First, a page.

To test the association of the selected covariates on OS conditioned on TMB status, the total patient population was divided into two subsets: one comprising patients with high TMB (> 125) (N = 220) and the other comprising patients with low TMB (≤ 125) (N = 58). The multivariate model constructed from the full analysis was replicated in each subset to determine how the covariates affect OS within each set. To assess the combined effect of the levels of IFNγRes and MacReg in these subsets, Cox PH regressions were modeled using continuous values for the MacReg and IFNγRes signatures. Kaplan–Meier (KM) curves were then drawn for high and low IFNγRes and MacReg levels, dichotomized by their respective total population medians, in each of the high TMB and low TMB data sets. For the KM analyses, patients with high MacReg (> overall median) and high IFNγRes (> overall median) values were coded as 1, and those with low values for both (≤ overall median) were coded as 0. A multivariate Cox PH regression was also performed on all patients with available survival data from the time point of advanced melanoma tissue acquisition and accession (“post-accession survival”). For all patients with post-accession survival data (N = 195) available, Cox PH models were developed including TMB and immunogenomic features identified in OS model, adjusting for sex and age at tumor accession. All analyses were performed using R v3.5.1 and packages ‘survival’ (v.2.43.3) [19, 20] and ‘survminer’ (v.0.4.3) [21]. Wald test p-values are reported for univariate Cox PH analyses and log-rank p-values are reported for multivariate Cox PH models unless otherwise indicated.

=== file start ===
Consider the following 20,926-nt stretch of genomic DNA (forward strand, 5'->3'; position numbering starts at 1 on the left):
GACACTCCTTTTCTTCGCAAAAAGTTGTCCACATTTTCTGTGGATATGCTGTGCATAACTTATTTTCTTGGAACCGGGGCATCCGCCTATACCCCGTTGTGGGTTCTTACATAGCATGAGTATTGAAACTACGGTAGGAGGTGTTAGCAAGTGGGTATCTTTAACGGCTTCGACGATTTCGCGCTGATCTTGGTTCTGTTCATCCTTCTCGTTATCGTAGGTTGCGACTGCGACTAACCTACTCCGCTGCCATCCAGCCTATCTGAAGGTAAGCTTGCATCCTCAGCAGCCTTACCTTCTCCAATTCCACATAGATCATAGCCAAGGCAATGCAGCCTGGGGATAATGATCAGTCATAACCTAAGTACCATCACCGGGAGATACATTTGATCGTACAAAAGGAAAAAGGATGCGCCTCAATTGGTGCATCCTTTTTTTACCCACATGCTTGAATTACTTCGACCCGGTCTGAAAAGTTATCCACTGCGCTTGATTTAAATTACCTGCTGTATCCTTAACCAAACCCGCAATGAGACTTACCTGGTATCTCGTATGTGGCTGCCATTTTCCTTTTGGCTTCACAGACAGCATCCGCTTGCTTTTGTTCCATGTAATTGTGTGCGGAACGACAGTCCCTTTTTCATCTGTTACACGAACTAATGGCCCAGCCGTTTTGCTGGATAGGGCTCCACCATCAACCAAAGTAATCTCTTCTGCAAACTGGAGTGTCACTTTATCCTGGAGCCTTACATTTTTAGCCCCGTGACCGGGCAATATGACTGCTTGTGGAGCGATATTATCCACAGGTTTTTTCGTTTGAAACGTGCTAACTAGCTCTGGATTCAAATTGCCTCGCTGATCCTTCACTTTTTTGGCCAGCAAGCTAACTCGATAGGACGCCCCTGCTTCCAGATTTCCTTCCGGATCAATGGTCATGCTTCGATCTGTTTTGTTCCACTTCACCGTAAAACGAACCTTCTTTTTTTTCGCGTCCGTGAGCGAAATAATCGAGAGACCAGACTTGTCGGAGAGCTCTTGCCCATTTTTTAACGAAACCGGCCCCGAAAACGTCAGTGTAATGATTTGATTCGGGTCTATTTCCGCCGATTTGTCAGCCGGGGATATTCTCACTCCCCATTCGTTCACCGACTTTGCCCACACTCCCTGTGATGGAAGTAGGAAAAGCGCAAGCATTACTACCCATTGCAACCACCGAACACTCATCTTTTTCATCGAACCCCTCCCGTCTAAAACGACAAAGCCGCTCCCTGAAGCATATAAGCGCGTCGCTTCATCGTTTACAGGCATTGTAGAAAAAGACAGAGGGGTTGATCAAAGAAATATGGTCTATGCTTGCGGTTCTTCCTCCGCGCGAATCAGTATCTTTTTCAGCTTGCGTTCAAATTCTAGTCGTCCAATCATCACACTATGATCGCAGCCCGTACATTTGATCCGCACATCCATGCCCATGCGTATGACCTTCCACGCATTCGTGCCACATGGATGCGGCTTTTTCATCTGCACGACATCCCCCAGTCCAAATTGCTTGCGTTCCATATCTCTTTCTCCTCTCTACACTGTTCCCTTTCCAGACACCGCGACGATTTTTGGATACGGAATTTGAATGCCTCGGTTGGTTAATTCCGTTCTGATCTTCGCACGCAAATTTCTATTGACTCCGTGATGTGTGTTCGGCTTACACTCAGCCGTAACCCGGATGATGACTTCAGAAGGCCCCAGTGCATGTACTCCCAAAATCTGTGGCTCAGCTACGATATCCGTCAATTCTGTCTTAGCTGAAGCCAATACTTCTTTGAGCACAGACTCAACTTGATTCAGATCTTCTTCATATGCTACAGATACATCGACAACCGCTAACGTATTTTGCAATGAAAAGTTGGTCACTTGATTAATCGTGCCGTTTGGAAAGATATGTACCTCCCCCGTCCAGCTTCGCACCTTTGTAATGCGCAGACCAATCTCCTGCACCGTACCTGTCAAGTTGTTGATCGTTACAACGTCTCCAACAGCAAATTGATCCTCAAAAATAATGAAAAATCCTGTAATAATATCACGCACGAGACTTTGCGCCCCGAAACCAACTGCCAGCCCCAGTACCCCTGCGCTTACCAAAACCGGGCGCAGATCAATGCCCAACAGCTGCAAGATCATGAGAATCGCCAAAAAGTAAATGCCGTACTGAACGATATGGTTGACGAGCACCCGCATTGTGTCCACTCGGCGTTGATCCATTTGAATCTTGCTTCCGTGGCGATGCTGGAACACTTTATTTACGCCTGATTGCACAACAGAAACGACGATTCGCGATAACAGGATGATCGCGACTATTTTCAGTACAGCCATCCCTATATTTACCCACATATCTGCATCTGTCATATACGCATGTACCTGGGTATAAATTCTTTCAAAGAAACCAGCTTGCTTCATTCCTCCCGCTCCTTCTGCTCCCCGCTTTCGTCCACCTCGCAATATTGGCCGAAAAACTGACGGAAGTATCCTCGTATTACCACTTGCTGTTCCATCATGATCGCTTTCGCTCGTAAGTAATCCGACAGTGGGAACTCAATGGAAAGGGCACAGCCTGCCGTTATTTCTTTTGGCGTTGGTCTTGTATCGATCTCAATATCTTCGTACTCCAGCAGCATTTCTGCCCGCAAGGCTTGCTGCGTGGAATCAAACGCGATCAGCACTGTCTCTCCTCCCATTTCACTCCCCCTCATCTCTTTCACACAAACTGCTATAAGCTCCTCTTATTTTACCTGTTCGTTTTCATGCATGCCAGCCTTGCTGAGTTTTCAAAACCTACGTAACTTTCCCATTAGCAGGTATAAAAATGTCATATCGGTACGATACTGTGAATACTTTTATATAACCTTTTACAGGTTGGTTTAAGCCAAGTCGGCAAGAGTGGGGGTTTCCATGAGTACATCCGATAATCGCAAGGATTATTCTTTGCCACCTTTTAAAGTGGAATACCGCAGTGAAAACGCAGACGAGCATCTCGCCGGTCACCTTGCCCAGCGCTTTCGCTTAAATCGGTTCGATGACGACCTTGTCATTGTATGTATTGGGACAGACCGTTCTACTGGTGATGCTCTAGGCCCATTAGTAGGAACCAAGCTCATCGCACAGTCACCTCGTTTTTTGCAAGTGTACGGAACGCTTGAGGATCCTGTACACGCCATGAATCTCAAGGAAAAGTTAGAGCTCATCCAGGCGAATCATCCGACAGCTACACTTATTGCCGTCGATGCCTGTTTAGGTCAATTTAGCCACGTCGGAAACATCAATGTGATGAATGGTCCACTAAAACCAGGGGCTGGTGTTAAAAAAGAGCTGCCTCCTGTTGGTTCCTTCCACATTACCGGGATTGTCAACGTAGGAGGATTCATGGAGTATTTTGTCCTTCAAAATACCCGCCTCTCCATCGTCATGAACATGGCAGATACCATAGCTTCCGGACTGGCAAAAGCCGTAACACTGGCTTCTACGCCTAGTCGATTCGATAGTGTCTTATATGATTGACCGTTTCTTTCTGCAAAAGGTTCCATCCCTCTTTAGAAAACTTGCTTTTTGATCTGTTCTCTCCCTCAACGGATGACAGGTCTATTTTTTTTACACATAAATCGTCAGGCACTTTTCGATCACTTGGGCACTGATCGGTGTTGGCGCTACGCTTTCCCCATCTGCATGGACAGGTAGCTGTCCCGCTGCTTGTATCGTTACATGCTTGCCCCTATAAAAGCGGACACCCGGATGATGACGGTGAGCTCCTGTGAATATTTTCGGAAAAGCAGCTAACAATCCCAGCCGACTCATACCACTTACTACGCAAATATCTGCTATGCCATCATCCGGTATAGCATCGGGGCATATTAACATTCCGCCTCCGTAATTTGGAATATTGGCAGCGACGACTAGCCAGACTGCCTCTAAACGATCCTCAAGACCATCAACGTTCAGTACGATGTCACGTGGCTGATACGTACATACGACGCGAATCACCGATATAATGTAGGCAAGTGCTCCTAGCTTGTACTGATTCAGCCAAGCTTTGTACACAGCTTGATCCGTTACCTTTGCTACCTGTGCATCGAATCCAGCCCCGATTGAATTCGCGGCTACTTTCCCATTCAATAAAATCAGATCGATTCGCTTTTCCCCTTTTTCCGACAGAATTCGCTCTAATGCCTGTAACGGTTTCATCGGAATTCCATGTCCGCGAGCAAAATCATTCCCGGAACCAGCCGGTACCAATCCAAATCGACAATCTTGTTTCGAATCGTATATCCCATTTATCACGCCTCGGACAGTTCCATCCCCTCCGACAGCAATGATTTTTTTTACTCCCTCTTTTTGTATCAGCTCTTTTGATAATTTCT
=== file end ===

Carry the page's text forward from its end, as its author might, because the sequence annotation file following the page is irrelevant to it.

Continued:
Results